Looking next at the similarity of the two marks, we make the comparison "in light of what happens in the marketplace and not merely by looking at the two marks side-by-side." Ty, Inc. v. The Jones Group, Inc., 237 F.3d 891, 898 (7th Cir.2001) (citations omitted). "[I]f one word or feature of a composite trademark is the salient portion of the mark, it may be given greater weight than the surrounding elements." Henri's Food Prods. Co. v. Kraft, Inc., 717 F.2d 352, 356 (7th Cir.1983). It is "inappropriate to focus on minor stylistic differences to determine if confusion is likely" if the public does not usually encounter the two marks together. Meridian Mut. Ins. Co. v. Meridian Ins. Group, Inc., 128 F.3d 1111, 1115 (7th Cir.1997).
Sullivan encourages us to focus our analysis only on the word "Survivor," which obviously appears in both marks. Sullivan argues that CBS's version of the mark, which includes an oval background containing a drawing relevant to the season's location, and the words, "Outplay, Outlast, Outwit," adds only minor, stylistic differences. Sullivan is correct that the dominant portion of CBS's mark is the word, "Survivor." Nonetheless, the word "Survivor" never appears alone on any of CBS's merchandise at issue. The term always appears over a relevant scene of some kind and surrounded by the words, "Outplay, Outlast, Outwit." Consumers in the marketplace never see CBS's mark as the word "Survivor" alone.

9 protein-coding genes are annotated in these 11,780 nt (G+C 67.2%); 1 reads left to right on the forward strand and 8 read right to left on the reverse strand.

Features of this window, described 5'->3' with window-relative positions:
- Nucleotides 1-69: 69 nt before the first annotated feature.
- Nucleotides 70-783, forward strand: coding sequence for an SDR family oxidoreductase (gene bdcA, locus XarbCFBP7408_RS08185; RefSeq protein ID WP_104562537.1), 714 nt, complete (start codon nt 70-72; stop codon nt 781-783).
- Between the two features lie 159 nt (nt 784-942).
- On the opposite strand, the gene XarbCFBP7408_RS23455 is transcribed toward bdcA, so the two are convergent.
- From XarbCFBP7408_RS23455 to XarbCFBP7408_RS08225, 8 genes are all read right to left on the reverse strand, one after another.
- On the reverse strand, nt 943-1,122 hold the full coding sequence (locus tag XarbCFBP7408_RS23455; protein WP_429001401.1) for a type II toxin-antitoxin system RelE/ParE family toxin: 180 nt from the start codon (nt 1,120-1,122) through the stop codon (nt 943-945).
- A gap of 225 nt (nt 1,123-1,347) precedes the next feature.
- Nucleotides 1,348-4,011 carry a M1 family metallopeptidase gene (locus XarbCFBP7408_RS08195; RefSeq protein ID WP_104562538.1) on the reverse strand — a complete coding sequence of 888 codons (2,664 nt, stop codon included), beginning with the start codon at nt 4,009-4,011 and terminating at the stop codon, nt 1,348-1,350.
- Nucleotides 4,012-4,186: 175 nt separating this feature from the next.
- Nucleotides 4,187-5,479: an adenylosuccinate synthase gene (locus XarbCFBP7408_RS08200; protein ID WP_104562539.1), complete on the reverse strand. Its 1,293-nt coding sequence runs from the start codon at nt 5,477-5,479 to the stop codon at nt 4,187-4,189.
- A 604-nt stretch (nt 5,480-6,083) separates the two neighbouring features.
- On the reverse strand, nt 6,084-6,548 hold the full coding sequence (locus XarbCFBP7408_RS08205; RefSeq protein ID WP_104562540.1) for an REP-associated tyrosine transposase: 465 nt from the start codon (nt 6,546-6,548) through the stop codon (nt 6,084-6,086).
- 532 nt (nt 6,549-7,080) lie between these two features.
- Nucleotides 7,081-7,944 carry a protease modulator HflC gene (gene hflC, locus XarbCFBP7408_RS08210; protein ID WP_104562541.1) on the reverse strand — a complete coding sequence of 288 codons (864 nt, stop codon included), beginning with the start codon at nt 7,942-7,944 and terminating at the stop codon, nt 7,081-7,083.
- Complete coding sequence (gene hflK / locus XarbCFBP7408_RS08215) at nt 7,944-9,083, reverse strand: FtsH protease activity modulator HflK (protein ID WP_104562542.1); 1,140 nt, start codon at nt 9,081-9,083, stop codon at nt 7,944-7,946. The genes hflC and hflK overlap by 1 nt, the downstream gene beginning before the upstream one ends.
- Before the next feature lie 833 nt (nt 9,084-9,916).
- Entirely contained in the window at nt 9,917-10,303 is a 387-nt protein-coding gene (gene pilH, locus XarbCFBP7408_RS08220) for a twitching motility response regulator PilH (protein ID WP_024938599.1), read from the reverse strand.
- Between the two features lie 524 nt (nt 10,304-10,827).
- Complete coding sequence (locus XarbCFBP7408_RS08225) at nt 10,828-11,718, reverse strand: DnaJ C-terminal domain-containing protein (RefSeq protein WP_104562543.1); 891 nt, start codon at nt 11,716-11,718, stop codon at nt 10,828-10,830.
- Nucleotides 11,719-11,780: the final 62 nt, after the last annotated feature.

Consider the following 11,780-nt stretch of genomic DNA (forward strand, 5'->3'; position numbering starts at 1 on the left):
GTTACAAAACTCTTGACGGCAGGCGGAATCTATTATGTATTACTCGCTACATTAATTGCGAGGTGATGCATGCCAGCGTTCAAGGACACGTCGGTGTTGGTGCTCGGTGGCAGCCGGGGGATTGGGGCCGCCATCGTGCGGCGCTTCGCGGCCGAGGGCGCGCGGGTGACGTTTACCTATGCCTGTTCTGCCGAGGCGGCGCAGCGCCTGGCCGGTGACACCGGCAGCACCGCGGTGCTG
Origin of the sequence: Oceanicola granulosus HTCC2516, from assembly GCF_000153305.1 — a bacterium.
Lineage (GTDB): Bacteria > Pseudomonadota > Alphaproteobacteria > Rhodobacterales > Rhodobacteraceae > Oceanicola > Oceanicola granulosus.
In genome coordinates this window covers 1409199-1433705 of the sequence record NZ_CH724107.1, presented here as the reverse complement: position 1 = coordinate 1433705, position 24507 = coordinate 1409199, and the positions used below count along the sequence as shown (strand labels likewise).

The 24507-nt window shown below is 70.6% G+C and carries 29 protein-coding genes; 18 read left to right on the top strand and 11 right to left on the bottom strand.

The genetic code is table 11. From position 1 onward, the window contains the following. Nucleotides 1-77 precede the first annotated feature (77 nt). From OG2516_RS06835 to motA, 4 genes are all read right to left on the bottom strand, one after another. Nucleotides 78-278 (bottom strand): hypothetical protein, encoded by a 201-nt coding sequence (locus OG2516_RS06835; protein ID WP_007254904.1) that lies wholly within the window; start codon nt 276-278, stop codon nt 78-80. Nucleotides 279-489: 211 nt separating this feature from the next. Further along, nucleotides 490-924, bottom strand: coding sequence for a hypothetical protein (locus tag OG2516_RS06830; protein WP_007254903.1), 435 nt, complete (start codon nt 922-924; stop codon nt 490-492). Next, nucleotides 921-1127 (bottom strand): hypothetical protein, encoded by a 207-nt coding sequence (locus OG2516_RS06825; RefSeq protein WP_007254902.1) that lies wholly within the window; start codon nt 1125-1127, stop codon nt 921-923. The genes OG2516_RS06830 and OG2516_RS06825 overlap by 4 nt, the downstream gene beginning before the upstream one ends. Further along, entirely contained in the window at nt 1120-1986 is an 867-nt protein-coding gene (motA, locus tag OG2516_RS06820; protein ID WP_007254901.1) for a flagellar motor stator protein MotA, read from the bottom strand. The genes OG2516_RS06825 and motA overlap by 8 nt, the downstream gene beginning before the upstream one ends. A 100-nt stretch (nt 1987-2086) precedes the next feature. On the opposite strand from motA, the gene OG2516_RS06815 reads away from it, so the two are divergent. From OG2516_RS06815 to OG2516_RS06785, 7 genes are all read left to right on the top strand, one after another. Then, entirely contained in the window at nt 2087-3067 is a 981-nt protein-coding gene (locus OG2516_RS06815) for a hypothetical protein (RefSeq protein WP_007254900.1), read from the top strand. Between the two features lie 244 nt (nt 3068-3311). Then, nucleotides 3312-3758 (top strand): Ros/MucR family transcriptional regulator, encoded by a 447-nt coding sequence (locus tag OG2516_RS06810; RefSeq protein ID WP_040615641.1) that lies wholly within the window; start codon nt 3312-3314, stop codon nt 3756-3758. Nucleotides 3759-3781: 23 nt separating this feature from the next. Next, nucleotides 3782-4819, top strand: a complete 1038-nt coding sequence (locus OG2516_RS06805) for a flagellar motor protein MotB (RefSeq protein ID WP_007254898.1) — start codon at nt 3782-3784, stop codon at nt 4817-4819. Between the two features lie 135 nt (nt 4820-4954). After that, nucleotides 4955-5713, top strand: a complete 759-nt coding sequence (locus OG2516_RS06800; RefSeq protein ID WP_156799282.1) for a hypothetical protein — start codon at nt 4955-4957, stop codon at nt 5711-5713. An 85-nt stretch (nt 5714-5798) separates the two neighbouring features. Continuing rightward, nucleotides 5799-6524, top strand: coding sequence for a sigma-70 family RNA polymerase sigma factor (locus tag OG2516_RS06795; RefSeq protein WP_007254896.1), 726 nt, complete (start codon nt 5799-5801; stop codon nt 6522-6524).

CBS responds that when we focus on the ultimate question, it is plain that despite the similarity of the dominant portion of the marks, there can be no confusion. We agree. In a case comparing the marks "Yogowhip" and "Miracle Whip," the court acknowledged that the word "whip," was prominent and identical, but it held that when consumers viewed the labels as a whole, as they always would at the grocery store, there could be no confusion. Henri's Food Prods., 717 F.2d at 355. The court explained, "[b]ased on our examination of the marks, we think that a purchaser, even a supermarket shopper who will make a selection quickly and without careful examination, is likely to differentiate between the products." Id. We find the same to be true here. The marks, when viewed in their entirety, are quite different. Additionally, on the two products that give rise to the greatest concern — the music CDs — CBS has taken additional steps to associate the CDs with the television show.
On both of the CDs issued by CBS, not only is the "Survivor" mark on display in its entirety, but each CD announces its affiliation with the CBS television show. The first CD, which contains music composed for the show, states that it is "The Official Soundtrack to the Hit CBS TV Series." The second CD announces that it is "Music Inspired by the Hit CBS TV Series." CBS has, in short, taken substantial steps to make the association between its CDs and its television show readily apparent from the face of the CD. It is important to note that Sullivan makes no claim that his trademark precludes CBS from calling its show "Survivor." He wants only to force it to stop using that name on the associated musical CDs and merchandise. Not only is the mark different in the ways we have described, but CBS has taken extra steps to assure that their products are readily differentiated. Although the marks are similar, the prominent display of different names on the marks reduces any likelihood of confusion. Ziebart Int'l Corp. v. After Market Assocs., 802 F.2d 220, 227 (7th Cir.1986) (citation omitted).